Heading onto Whernside

It was baking hot as we made our way onto Whernside. My woolly hat swapped for my floppy hat. Every step of the way was everything I’d hope it would be.

Tall Paul on Whernside

It wasn’t just the air that was warm, the people were too, everyone we passed sharing smiles and kind words with us. Everyone I suspect feeling as grateful as we were to be out on such a glorious day.

Off for Lunch

The views from the summit were superlative; the Howgills, the Lakeland fells with Bowfell and Crinkle Crags being pointed out by a fellow walker, Morcambe Bay looked ever so inviting, Ingleborough and back over to Pen y Ghent too. It was heavenly.

It was while on Whernside we agreed we should walk onto Ingleborough via Park Fell and Simon Fell making for a pretty good exploration of the hill rather than nipping up the back.

Station Inn

Not before Sunday lunch in the Station Inn however. There were folk musicians singing and playing in the corner. There was a really happy feel to the place. We sat outside with our roast beef and pint of full fat Coke each. It was a real sun trap and the smell and sound of the motorcycles speeding up the hill in front of us made it all the better.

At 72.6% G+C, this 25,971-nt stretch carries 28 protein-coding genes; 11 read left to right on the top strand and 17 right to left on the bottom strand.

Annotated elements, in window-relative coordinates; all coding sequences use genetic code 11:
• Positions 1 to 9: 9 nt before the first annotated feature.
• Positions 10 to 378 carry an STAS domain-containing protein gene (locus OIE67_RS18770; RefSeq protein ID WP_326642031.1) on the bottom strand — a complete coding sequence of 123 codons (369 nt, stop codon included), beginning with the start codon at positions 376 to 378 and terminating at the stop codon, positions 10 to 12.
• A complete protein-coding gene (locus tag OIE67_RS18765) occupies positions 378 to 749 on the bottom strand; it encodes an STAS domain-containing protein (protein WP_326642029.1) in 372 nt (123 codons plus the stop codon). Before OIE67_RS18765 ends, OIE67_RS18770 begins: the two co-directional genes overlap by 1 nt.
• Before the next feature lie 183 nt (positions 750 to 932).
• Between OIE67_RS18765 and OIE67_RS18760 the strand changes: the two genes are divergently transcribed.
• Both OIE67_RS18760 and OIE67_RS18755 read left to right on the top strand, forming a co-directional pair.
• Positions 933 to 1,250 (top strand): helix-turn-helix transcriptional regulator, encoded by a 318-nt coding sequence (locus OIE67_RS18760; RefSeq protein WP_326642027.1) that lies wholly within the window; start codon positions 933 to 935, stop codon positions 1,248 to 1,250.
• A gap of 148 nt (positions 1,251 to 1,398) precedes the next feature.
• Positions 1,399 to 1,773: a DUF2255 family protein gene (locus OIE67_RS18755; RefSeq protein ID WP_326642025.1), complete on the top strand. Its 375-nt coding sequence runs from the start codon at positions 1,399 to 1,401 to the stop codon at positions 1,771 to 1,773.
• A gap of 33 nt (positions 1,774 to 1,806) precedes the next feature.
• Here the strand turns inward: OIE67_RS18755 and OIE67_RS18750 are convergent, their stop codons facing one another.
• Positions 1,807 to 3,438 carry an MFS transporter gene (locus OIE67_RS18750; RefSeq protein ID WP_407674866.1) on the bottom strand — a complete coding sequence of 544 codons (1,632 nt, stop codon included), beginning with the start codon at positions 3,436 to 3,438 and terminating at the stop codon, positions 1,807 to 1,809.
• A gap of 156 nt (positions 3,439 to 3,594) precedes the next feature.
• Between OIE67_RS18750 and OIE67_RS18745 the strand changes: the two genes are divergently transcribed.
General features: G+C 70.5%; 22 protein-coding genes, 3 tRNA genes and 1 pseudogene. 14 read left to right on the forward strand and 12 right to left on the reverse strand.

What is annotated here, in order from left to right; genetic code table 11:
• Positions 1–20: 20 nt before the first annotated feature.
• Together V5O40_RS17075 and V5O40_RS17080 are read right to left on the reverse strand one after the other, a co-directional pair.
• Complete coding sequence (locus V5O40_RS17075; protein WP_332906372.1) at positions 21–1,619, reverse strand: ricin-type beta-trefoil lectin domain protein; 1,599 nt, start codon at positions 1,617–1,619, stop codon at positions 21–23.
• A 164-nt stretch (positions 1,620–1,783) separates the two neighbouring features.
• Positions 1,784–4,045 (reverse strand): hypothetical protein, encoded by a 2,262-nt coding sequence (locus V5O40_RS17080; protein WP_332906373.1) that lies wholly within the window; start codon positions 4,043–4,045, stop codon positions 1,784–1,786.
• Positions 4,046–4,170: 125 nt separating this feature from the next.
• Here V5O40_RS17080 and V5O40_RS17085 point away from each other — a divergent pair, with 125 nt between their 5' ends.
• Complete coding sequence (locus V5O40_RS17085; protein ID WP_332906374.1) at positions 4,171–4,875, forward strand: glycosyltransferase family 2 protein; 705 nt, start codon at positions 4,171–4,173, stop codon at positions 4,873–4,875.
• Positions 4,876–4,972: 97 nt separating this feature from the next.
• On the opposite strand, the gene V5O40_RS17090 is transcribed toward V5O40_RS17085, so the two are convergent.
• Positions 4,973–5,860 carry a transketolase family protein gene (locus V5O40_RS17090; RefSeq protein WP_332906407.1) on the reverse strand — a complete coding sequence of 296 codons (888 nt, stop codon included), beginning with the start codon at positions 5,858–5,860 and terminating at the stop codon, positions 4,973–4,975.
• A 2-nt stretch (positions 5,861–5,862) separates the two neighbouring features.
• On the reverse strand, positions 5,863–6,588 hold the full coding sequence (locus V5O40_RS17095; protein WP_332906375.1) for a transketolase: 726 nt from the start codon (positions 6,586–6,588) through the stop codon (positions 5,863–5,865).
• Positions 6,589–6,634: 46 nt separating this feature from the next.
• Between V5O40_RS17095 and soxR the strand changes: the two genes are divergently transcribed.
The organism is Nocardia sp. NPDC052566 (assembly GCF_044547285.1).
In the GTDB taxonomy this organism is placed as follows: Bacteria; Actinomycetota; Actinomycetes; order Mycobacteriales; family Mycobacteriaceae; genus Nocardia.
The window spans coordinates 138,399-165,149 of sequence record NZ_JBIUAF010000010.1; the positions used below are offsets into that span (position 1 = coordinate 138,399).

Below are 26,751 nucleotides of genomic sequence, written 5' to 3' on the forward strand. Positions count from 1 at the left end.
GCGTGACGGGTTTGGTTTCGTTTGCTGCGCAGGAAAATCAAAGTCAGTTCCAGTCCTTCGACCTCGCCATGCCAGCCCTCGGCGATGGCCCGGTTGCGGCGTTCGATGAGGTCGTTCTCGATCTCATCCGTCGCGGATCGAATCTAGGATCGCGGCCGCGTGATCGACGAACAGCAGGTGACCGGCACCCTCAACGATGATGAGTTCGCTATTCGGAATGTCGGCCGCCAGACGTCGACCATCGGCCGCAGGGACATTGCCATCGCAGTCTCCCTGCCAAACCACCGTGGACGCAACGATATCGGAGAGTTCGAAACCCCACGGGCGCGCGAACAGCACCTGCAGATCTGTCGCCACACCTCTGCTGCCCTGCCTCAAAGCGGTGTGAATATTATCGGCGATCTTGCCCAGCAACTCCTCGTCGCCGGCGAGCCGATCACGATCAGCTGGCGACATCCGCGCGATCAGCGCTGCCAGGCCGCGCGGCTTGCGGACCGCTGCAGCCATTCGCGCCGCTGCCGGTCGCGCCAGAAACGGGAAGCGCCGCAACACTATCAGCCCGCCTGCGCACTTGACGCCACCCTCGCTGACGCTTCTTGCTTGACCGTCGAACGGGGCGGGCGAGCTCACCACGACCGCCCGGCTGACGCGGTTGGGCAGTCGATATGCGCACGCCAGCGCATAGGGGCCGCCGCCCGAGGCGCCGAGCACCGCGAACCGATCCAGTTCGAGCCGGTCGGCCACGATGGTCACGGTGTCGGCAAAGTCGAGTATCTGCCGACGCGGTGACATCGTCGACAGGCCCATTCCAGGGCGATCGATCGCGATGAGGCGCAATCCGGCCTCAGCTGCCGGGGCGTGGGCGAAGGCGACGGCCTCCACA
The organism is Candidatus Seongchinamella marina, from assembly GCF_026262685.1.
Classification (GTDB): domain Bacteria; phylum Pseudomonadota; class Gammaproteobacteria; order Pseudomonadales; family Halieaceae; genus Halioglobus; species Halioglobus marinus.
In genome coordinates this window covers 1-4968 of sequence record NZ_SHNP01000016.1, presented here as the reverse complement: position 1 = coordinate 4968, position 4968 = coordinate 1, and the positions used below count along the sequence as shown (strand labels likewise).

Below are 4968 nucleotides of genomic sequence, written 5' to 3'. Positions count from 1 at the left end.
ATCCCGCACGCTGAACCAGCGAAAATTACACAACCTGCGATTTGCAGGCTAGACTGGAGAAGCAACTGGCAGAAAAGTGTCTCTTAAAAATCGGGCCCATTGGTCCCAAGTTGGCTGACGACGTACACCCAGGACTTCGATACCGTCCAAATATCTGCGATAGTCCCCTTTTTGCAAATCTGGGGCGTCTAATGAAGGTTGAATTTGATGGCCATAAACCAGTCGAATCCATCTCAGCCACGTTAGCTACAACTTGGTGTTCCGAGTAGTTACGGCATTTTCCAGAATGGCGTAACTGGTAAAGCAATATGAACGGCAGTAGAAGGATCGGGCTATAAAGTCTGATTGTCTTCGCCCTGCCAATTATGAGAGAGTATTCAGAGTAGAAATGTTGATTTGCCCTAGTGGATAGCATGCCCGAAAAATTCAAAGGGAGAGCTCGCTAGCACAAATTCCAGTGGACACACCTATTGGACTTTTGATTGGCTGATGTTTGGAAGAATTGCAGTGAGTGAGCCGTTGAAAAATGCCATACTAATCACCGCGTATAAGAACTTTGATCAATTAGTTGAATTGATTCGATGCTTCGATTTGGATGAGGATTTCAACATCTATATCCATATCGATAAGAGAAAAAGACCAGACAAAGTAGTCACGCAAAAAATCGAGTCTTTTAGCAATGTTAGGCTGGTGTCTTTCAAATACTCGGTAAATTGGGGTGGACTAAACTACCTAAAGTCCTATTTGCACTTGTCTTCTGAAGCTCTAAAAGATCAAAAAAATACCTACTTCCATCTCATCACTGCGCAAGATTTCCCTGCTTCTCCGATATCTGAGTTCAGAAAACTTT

Heading onto Ingleborough

With our lunch hour complete we headed onto Ingleborough.

Nature Reserve

Making our way over the nature reserve a message came through on my phone. It was my friend Kate who lives nearby. Kate was asking how we were getting on. I described as best I could the fun we were having, made all the better by the warmth of the sun, before asking what she was up to. “Walking the aisles of B&Q” she told me. My smile grew even wider.

On Ingleborough

Ingleborough summit was busy with happy chatter and we drank in the views before making our way back down to Horton. Talk turned to return visits, bringing friends, caving, iTunes playlists, cake even, and of course, true love. We wandered through the remaining few fields back to the car.

Pen y Ghent

Pen y Ghent which had been the first objective of the day was now surrendering to shade.

Back at the car we unlaced our trail shoes, ate the remainder of our Fellwalker slice, drank the last of our water and laughed, we laughed and smiled as the realisation of what we’d just done began to sink in. We’d walked twenty eight and a half miles in just under ten and a half hours and we’d savoured every minute of it. It had been everything we’d hoped for and more. A magnificent day spent in the beautiful Yorkshire Dales countryside, two friends just passing the time enjoyably.